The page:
His hands found purchase, closing around the fabric of Jensen's loose shirt, pulling them closer together. When Carlos opened his mouth, their tongues meeting, Jensen let out a helpless moan. The kiss deepened, turning deliciously filthy, fuelled by urgency and weeks of suppressed need — a need Carlos knew better than to deny himself any longer. Jensen kissed with a fierceness and focus that took Carlos's breath away, a jolt of pleasure shooting down his spine. It pooled in the pit of his stomach, spreading the fire through his veins until he was thrumming with it — thrumming with desperate, aching need.

Carlos felt suddenly ravenous — insatiable — and mourned the fact that he had been too stubborn to embrace this earlier. Now it was too late. This was all he would ever get.

Jensen was slipping through his fingers.

And, no matter how much Carlos would have liked to be selfish and linger, they truly didn't have time. Each second they spent in this dungeon was one more during which Jensen might be discovered. Carlos couldn't risk that.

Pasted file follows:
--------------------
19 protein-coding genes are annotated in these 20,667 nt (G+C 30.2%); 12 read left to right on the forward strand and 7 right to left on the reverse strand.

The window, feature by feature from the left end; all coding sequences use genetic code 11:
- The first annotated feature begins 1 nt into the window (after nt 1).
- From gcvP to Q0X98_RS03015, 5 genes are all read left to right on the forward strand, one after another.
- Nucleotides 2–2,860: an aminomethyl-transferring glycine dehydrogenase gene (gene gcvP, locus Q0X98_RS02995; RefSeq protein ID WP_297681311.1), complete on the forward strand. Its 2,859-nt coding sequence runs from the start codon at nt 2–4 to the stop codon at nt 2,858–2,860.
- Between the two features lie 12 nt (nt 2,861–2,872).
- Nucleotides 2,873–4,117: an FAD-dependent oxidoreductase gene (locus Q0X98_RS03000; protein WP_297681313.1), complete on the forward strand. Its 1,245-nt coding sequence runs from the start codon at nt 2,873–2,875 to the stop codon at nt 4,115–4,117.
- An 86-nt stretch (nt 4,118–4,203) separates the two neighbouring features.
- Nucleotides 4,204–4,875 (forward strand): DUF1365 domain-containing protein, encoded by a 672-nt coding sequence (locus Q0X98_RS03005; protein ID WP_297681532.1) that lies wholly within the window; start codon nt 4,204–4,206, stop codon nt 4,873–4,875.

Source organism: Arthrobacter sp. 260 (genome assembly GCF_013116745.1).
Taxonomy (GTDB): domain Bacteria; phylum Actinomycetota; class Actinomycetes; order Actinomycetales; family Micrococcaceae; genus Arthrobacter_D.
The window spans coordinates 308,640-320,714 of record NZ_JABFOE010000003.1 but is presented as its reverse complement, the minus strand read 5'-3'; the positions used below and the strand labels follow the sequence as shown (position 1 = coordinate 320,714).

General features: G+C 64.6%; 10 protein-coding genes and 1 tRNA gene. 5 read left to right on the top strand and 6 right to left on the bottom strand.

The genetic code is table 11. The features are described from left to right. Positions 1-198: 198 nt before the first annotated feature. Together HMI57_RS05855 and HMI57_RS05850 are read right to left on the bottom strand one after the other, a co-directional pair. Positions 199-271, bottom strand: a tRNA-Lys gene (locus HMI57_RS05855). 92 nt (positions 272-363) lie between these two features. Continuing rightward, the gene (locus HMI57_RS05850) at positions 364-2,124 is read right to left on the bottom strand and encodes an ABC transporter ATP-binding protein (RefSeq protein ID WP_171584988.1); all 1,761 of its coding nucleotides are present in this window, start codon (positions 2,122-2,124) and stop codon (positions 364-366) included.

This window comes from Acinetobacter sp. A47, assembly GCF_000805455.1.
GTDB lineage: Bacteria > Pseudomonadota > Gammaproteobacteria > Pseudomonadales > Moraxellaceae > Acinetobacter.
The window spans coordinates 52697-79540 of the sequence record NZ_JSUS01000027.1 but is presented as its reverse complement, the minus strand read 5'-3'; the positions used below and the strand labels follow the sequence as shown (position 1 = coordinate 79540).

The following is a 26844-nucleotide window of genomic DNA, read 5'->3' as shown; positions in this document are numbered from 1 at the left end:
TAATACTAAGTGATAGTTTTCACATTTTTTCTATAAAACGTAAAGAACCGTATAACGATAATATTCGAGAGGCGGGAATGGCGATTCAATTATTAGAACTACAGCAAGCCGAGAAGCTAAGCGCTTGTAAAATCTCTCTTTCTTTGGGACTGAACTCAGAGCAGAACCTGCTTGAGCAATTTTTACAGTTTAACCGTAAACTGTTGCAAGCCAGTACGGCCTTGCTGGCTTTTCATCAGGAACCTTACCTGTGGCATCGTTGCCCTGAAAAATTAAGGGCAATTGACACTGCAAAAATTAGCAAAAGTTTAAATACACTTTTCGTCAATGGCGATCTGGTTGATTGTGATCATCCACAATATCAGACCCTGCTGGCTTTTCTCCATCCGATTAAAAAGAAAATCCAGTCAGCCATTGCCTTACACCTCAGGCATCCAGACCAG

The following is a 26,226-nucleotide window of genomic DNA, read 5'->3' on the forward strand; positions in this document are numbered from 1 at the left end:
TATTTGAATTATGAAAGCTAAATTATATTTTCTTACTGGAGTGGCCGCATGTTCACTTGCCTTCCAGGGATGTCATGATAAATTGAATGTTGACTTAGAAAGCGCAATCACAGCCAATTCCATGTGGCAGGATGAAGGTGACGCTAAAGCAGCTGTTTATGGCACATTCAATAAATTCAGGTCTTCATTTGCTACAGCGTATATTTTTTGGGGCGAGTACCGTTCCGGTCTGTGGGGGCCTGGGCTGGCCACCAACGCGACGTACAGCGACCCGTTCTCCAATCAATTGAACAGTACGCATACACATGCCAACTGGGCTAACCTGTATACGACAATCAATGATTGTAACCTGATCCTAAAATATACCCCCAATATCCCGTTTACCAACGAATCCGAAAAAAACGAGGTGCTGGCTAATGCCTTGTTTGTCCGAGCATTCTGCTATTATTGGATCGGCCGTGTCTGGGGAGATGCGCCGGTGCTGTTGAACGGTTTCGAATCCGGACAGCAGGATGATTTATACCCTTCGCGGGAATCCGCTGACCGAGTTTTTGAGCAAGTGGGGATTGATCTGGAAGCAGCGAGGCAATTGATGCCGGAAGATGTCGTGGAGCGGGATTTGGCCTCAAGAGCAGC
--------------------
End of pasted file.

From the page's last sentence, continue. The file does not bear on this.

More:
Carlos pulled back, reluctant to end the kiss but knowing that he had to. Jensen made a heartbreaking noise of complaint, his grip around Carlos's hair tightening, refusing to let go. He leaned his forehead against Carlos's, his breaths tickling against Carlos's lips. Jensen was practically vibrating with tension, his anguish so palpable Carlos could almost taste it. He tried to soothe him as best he could, his hand stroking Jensen's side.

"Come with me," Jensen whispered hoarsely.

Carlos stiffened.

"Please, come with me," Jensen pleaded. His eyes were closed but the desperation was unmistakable. Carlos could feel his hitched breaths against his palm. "They'll kill you for this."